pretty much stupid on my side because I had octopus smell on my hands. You don’t
play with octopus then later on you play around close to an eel. Yellowmargin’s do have teeth. It all worked out for me. There’s one with teeth.
The next one has teeth obviously, it’s a Whitemouth Moray Eel. Big one.
Super, super cute. I mean cute as in sense of beautiful this white mouth
on the inside. We only see this eel during the day. I’ve seen it maybe once
during the night dive. I think they sleep at night? You don’t want to mess with this guy. He does have quite the
big teeth right here. I’ve actually, Tara is here too from Mexico. Yes, the reception is not so good, I know. You are
here now. That is great. With the Viper Moray, I’ve seen him once but not at the
dive site that we usually go to see the manta rays by the airport. This is a special one, Viper Moray. Then we
go back to the undulated Moray Eel. This is Frank. Yes, he has teeth. He has
some teeth on the top. I have some footage where you can see when he uses
his teeth but not on people. It’s on the fish.This was the selection
I wanted to show you about different eel’s we have here. It’s a
selection, it’s not all of them. Then when we dive into this footage, I do
want to make sure you all know that we have not heard of any customer ever been
bitten by Frank! There has not been an incident with Frank involved and
customer. I’m going to put a little P.S. here. We had two dive masters that did get
bit by Frank. They weren’t so smart, because they put their hand into the lightbox which you will see in a few
minutes where Frank likes to hang out. Frank was sitting in the in light
box and the divemaster should have known that Frank would be in the area.
This is definitely a true and honest claim here. We have never heard of
any customer been being bitten by Frank!! This Facebook live is not about
scaring people, it is about educating and looking behind the scenes. Thank you for all the hearts today. I love these. Everybody’s
giving me little hearts. Thank you. Now the question is, Why does this eel
hang out at the campfire? The campfire method is this method of having all the
lights together in one central viewing area. What you see here are dive lights.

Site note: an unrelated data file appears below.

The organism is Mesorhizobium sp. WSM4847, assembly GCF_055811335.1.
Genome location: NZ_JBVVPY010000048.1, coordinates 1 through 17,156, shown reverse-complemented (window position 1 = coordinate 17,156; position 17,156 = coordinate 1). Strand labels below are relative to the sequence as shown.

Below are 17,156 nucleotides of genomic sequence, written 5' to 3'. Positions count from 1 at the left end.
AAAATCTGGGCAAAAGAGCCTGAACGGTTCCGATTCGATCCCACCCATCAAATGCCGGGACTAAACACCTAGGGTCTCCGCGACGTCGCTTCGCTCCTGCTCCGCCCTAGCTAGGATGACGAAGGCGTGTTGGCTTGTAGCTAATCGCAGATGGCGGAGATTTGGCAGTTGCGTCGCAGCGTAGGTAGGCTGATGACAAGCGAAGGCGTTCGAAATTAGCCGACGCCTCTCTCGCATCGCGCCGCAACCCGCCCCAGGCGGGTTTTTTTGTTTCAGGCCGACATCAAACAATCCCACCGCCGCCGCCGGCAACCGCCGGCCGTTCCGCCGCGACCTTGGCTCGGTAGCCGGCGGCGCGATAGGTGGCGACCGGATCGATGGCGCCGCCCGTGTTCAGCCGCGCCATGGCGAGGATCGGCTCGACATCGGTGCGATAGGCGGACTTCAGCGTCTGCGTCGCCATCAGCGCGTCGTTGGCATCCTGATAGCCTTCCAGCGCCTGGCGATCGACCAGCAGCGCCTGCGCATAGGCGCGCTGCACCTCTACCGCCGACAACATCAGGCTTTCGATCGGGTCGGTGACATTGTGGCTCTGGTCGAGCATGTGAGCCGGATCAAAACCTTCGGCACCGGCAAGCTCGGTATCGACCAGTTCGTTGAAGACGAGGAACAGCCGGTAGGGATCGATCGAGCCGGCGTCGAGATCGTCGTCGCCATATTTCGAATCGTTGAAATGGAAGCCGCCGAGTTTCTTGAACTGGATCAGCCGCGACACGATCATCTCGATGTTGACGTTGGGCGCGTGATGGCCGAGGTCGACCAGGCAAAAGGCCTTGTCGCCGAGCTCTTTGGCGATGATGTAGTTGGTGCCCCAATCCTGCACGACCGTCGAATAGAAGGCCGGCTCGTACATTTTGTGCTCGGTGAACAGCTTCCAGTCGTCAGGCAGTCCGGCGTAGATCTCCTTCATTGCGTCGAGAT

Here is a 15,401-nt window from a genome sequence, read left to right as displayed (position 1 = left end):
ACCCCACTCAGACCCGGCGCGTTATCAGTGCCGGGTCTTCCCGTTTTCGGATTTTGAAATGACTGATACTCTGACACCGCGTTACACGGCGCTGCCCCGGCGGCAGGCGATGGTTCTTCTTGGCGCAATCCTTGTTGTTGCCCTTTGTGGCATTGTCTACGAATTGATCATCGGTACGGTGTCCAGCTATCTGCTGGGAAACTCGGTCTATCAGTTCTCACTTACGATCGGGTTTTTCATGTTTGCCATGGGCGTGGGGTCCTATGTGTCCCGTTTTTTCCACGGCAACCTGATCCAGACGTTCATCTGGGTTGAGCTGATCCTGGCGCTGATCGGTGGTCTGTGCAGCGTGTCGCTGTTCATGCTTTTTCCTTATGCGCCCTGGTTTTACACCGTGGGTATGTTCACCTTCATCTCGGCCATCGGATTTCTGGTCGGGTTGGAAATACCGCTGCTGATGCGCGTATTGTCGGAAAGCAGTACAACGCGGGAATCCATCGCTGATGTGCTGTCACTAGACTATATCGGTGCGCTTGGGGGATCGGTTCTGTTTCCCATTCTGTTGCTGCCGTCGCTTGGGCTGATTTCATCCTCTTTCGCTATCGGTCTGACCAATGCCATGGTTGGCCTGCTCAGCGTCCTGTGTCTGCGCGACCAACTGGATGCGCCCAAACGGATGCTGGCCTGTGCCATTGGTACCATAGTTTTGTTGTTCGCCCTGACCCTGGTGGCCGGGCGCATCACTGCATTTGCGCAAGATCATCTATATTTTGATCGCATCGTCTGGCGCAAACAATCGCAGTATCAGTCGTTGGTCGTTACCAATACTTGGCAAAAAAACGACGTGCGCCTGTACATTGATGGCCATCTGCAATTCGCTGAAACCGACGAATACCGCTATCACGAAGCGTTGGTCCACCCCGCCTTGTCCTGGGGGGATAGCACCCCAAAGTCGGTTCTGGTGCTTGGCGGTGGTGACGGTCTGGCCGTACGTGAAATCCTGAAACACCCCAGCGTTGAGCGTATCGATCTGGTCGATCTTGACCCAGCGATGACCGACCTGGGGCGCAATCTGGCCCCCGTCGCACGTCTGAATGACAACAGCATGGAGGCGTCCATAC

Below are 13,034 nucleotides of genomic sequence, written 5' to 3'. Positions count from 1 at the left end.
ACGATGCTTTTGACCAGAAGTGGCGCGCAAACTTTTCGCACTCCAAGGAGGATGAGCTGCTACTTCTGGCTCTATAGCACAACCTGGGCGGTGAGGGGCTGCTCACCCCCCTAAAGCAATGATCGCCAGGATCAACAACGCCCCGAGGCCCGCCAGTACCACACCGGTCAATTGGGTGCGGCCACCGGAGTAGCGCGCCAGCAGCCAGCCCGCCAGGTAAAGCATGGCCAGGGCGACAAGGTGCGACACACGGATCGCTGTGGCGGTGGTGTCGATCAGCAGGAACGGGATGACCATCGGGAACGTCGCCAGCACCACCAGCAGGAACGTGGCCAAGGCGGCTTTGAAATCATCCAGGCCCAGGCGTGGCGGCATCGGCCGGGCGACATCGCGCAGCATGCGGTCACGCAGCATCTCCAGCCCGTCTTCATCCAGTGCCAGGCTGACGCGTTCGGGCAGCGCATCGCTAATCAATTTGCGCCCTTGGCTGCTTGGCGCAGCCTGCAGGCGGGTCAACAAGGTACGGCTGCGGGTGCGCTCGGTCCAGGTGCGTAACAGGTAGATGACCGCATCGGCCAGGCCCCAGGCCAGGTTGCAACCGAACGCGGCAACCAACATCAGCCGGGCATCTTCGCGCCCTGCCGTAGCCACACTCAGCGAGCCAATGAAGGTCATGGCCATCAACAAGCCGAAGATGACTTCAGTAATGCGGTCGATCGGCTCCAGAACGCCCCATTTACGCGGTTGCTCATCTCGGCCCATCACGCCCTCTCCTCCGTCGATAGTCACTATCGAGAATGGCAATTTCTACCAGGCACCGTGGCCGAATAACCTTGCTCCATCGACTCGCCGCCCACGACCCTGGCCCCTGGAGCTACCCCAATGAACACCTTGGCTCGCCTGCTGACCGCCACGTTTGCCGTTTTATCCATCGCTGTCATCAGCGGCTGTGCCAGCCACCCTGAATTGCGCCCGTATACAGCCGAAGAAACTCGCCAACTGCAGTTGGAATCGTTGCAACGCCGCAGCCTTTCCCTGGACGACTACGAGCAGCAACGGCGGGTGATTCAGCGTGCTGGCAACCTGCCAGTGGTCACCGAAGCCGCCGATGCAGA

The dive lights concentrate plankton. It’s a little stuff right here.
That’s why the manta rays come to the site. Besides attracting manta rays,
attracting plankton and attracting manta rays we have just attracted this
undulated Moray Eel for many years to the site. His reason to
hang out by the lights is because there’s food. You will see his food
here in a second. He’s just going through the lights. Check this out, there are
the fishies. Goat fish hang out there, and the aholehole, the Hawaiian flag tails that hang out there. There’s another goat fish, a different kind. These fish all want
the plankton as well. It’s the chain reaction. Reaction where food it’s abundant. The eel learned let’s go to this place where the lights are
and let’s go and look for some food. It’s a very simple reason why
Frank the undulated Moray Eel hangs out at the campfire. The next footage
is that we do have situations and it happens actually quite frequently where
Frank hangs around the divers. What you see in this footage which I think is
so cool. You see a scuba diver. You see a tank right here. He’s sitting on the
bottom enjoying the manta rays. Not sure, nope he actually knows that there
is an eel right around him. The eel is on his way to food and he
considers divers being an obstacle on his way to the food. You see the diver is
holding still. That’s the best thing you can do.
You hold still. Your briefed to do that as well. Then he’s just going to
swim by this persons hand. I think he gets a little nervous he’s going to put his hand
up here in a second. Even as he moves his hand up, Frank is not like..
they have really bad eyesight. They don’t really see well. He puts his hand down
and the eel swims by. No panic attack. This is
normal footage that we see on a regular basis out here. Where the eel looks around on its way to food. This is my fin that
you see right here. I’m really close and putting my lights on it so I
can get this footage. This is how Frank and the divers. Thank you Connie.
I like this footage too. People are always so afraid of eels. Of
course they have teeth and some have and some don’t. I told you some of these
in the selection of moray eels. Moray eels don’t come to you. If
you don’t smell like fish you’ll be fine. I smelled like fish with the
octopus. I was the exception. I was pretty dumb too. Frank is for this
reason here, he wants to look for a fish. The footage I’m showing you now is a
little bit longer. I think it’s a two-minute clip. You will see the
manta rays are doing their thing and they’re feeding on the plankton. While I was
filming I realized that Frank the eel is in the light boxes
where all the lights are concentrating the plankton. You can
see how Frank actually found a fish. Not only did he found it he caught the fish.
This is pretty cool because you can see the behavior of an eel and how he tries to eat. We’re going to get more stable with the footage
in a second. Frank the eel in this case wants to feed.
He makes himself into a knot. I think you can really see how powerful he is to
get this fish into his mouth. This is pretty cool. He tries really hard to swallow
this fish. Really hard. Now several times he makes a knot and he tries to break
the fish’ neck and then swallow it as a whole. That’s what they do with
all the fish. Now in this case he’s trying to swim away. By the way
there are people in the background. You see peoples hands? They’re all
watching this situation. Frank does realize at some point that the
this fish is a little bit too big. He keeps trying to pull him through and